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    @the-baby-is-you - and I believe that the official name of the state is "the State of New York"; most of the US states include "State" (or in a few cases, "Commonwealth") as part of their official/corporate name. Trivia: Until recently, the name of the smallest state was the longest of any state: "State of Rhode Island and Providence Plantations". A few years ago, they officially dropped the "and Providence Plantations". Commented Feb 1 at 18:15
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    For those who are actually curious: Kansas the state is named for Kansas the city, which is in Missouri (yes, there is a Kansas City, Kansas, right across the river in fact, but "the" Kansas City is the one in Missouri)
    – No Name
    Commented Feb 2 at 9:34
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Sometimes "the city of ___" is used in spoken conversation to disambiguate between an incorporated city and a part of a city, or between the incorporated city proper and the vague metropolitan area around the city.

For example, consider Houston, which has multiple controlled-access highways that divide the city roughly into north, south, east, and west areas of the city. Someone might say "I live in west Houston," and a person hearing this statement would know the general area where the other person lives. There is no nearby city called West Houston, so this works.

This phrasing doesn't work with the southern part of the city, because nearby there is an incorporated city called South Houston. If a person says, "I live in south Houston," we can't tell from hearing this statement whether they are talking about the South Houston the city or just the southern part of Houston. So, people might say "the city of South Houston" vs. "southern Houston." This distinction is needed only in spoken conversations, because in written text one can use capitalization to distinguish them, as "South Houston" (the city) vs. "south Houston" (the part of Houston).

Likewise, if we want to refer specifically to the area within the incorporated city limits, vs. the general metropolitan area, we might use either "the city of Austin" or "Austin proper" to indicate that, vs. just "Austin" which usually refers to the area within Austin city limits plus all of the incorporated towns and unincorporated areas nearby. People often say "I live in Austin" when they really live in one of those nearby other cities like Round Rock or Cedar Park.

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    This is the same with the City of London, which is a tiny administrative area of central London, not the entire city (Greater London). It could be very confusing if somebody said "I live in the city of London", but they actually live in London, not The City.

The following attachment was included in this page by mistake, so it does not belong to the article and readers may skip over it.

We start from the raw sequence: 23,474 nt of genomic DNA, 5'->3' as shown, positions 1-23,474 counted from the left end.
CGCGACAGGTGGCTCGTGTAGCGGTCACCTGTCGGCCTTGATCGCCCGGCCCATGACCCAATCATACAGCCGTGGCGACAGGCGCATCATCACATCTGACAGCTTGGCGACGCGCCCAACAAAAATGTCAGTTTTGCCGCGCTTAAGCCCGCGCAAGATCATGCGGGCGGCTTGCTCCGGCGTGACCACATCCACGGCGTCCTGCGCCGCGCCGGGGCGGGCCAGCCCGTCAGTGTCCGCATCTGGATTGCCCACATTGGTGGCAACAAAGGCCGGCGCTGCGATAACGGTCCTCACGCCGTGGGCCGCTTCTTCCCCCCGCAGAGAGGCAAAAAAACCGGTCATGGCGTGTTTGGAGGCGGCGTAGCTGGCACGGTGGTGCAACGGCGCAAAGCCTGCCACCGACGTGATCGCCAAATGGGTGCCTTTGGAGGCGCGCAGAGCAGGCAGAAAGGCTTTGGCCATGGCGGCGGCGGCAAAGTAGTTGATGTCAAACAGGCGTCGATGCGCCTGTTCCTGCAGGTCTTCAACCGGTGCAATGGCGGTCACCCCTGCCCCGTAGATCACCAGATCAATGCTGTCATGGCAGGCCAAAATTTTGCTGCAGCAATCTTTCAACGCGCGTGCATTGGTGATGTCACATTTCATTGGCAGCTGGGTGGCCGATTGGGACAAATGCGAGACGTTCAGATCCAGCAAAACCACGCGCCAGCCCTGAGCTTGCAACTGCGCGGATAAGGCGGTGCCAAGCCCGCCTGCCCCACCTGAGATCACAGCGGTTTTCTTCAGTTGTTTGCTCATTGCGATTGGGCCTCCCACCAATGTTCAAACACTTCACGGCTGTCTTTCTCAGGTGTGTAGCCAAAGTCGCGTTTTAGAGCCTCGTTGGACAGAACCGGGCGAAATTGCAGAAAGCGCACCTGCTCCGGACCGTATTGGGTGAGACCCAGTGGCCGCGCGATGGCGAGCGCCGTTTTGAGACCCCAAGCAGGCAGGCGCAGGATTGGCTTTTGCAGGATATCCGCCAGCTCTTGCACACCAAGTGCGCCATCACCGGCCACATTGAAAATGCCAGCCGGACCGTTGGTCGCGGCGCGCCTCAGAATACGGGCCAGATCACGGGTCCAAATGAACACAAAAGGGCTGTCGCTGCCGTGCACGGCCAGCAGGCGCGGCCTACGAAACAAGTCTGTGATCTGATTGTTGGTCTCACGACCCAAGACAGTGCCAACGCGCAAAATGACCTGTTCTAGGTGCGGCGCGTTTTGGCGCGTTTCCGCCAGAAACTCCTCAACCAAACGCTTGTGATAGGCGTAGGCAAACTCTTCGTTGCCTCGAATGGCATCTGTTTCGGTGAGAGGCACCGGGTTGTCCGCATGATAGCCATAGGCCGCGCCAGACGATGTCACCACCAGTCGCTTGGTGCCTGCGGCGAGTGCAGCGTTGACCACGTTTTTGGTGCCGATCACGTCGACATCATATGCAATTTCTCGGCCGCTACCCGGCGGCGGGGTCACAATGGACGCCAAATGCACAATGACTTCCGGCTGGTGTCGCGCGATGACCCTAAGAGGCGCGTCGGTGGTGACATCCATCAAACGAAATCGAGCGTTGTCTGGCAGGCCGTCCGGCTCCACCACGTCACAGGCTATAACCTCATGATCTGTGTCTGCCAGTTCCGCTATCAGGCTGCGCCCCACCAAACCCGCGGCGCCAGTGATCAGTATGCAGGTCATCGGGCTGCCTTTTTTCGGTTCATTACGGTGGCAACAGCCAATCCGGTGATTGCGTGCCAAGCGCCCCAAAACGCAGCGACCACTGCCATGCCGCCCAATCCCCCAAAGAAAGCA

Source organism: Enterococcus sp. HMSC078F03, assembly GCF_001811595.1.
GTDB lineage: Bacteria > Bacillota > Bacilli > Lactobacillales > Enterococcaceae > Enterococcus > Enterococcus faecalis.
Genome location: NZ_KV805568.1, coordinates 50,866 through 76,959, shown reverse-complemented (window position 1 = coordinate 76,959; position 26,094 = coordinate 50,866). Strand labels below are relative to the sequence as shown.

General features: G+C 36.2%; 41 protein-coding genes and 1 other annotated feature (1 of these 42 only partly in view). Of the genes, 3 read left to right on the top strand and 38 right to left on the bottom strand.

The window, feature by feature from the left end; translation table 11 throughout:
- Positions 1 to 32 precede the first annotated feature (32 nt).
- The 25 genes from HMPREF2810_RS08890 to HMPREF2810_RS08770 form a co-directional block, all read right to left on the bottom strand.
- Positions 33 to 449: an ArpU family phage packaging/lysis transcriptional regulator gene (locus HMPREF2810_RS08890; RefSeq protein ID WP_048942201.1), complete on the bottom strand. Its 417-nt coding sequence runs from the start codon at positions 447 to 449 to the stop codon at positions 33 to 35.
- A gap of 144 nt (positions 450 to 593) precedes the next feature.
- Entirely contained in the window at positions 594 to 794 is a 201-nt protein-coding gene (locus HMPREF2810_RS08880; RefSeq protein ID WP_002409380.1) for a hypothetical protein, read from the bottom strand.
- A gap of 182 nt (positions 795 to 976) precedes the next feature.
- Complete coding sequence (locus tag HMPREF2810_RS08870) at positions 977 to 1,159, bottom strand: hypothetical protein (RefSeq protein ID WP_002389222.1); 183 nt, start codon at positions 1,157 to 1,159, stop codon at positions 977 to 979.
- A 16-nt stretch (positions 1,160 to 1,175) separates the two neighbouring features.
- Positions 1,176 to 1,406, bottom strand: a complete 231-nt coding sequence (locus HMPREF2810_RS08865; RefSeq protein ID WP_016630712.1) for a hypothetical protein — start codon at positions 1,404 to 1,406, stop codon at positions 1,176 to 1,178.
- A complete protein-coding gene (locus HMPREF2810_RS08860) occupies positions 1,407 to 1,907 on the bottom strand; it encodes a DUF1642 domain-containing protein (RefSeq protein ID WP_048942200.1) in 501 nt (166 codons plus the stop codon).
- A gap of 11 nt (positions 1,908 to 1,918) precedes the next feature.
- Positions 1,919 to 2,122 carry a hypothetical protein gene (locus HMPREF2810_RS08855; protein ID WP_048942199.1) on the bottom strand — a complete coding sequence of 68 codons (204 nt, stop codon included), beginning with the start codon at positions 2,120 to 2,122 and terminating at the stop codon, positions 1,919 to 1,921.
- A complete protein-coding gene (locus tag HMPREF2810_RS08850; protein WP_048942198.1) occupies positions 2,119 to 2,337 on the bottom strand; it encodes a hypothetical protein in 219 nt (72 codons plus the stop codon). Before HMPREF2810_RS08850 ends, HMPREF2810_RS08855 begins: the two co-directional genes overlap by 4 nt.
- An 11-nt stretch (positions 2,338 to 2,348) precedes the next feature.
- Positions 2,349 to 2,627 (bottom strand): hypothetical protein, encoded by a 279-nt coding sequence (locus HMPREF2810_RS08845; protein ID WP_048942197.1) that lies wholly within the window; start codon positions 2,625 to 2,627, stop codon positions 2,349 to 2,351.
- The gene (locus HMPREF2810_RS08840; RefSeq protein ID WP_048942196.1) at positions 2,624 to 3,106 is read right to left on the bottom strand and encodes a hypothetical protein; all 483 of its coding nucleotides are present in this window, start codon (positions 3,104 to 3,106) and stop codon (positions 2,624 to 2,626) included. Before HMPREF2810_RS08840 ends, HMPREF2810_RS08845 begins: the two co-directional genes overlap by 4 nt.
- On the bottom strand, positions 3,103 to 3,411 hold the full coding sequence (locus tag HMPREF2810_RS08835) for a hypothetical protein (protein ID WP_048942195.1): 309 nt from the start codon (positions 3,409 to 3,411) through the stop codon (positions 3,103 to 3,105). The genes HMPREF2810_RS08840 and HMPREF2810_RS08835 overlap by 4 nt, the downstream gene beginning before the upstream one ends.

– Billy Kerr
    Commented Feb 2 at 16:42
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Yes, and no.

Some municipalities aren't cities. There are also townships, villages, boroughs, and towns.

One more thing. I live in California. There's a city near San Diego and when you drive by on the freeway, the signs read "National City". Its legal name is "City of National City". For cases like this, you wouldn't likely ever say "City of National City City", "city of City of National City", or "National City City", as your question proposes, without others looking at you quite strangely.

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    There's also San Francisco, which is consolidated and officially "The City and County of San Francisco". Of course no one would say that in everyday speech, but you don't usually hear "the city of San Francisco" either.
    – josh3736
    Commented Feb 3 at 1:52
  • We mostly just call it "the City" and leave it at that. Commented Feb 3 at 17:55
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    California also has a "City of Industry" and "City of Commerce", although only the first one has the "City of" part in its official name.
    – The Photon
    Commented Feb 3 at 18:06
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As another usage, at least in American English, "the City of X" can refer specifically to the city government as an organization or legal entity.

For instance, if you were to say "I work for the City of Denver", I would understand that you were an employee of the Denver city government: perhaps a water engineer, or a tax collector, or a park groundskeeper, etc. But if you said "I work for Denver", I would think that that you were employed by some person or private company named Denver, or that you meant to say "I work in Denver".

If you said "I just received a letter from Denver", I'd assume it was a letter from a person who happens to live in Denver. If you say "I just received a letter from the City of Denver", I'd understand it was some sort of official government notice, like a tax bill or a parking ticket.

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  • You know John Denver? ;)
    – mplungjan
    Commented Feb 4 at 6:51
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    @mplungjan: In which case I'd ask how he was managing to send you letters from beyond the grave. Commented Feb 5 at 3:55
  • Or just the postal service
    – mplungjan
    Commented Feb 5 at 7:16
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From the POV of British English, I'd echo what others have said about "The City of London", "New York City" and so on.

However I'd caution against over-applying "city" to locations which are styled as such simply by being the seat of a clerical diocese (St Asaph) or because despite negligible population they are legally incorporated as such (Point Arena, Ca).